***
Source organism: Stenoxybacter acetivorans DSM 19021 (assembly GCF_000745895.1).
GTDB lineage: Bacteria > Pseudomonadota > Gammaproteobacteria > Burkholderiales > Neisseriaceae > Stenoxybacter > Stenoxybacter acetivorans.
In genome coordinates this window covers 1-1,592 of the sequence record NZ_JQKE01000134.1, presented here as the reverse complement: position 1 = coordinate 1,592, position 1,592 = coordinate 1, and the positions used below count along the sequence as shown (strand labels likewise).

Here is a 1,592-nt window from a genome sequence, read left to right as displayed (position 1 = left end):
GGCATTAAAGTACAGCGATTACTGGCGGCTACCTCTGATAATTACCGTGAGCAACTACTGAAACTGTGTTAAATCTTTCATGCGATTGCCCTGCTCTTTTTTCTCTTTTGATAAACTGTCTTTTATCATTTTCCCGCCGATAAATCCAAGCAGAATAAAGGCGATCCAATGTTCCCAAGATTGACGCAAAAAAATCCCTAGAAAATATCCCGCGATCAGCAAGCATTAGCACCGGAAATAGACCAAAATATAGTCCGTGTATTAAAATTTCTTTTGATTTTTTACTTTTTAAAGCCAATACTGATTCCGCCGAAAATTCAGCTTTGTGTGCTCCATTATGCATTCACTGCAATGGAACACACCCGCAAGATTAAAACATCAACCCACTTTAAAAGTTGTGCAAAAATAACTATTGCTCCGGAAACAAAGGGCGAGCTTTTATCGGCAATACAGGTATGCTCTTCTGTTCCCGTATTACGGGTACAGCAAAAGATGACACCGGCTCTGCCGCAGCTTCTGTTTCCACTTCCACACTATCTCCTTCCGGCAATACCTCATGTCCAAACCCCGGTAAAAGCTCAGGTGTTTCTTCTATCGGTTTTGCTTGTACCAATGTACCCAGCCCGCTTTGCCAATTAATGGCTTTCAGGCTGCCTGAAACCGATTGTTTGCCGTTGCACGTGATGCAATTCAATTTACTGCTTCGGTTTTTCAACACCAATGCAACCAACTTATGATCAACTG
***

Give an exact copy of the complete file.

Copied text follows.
Source organism: Stenoxybacter acetivorans DSM 19021 (assembly GCF_000745895.1).
GTDB lineage: Bacteria > Pseudomonadota > Gammaproteobacteria > Burkholderiales > Neisseriaceae > Stenoxybacter > Stenoxybacter acetivorans.
In genome coordinates this window covers 1-1,592 of the sequence record NZ_JQKE01000134.1, presented here as the reverse complement: position 1 = coordinate 1,592, position 1,592 = coordinate 1, and the positions used below count along the sequence as shown (strand labels likewise).

Here is a 1,592-nt window from a genome sequence, read left to right as displayed (position 1 = left end):
GGCATTAAAGTACAGCGATTACTGGCGGCTACCTCTGATAATTACCGTGAGCAACTACTGAAACTGTGTTAAATCTTTCATGCGATTGCCCTGCTCTTTTTTCTCTTTTGATAAACTGTCTTTTATCATTTTCCCGCCGATAAATCCAAGCAGAATAAAGGCGATCCAATGTTCCCAAGATTGACGCAAAAAAATCCCTAGAAAATATCCCGCGATCAGCAAGCATTAGCACCGGAAATAGACCAAAATATAGTCCGTGTATTAAAATTTCTTTTGATTTTTTACTTTTTAAAGCCAATACTGATTCCGCCGAAAATTCAGCTTTGTGTGCTCCATTATGCATTCACTGCAATGGAACACACCCGCAAGATTAAAACATCAACCCACTTTAAAAGTTGTGCAAAAATAACTATTGCTCCGGAAACAAAGGGCGAGCTTTTATCGGCAATACAGGTATGCTCTTCTGTTCCCGTATTACGGGTACAGCAAAAGATGACACCGGCTCTGCCGCAGCTTCTGTTTCCACTTCCACACTATCTCCTTCCGGCAATACCTCATGTCCAAACCCCGGTAAAAGCTCAGGTGTTTCTTCTATCGGTTTTGCTTGTACCAATGTACCCAGCCCGCTTTGCCAATTAATGGCTTTCAGGCTGCCTGAAACCGATTGTTTGCCGTTGCACGTGATGCAATTCAATTTACTGCTTCGGTTTTTCAACACCAATGCAACCAACTTATGATCAACTG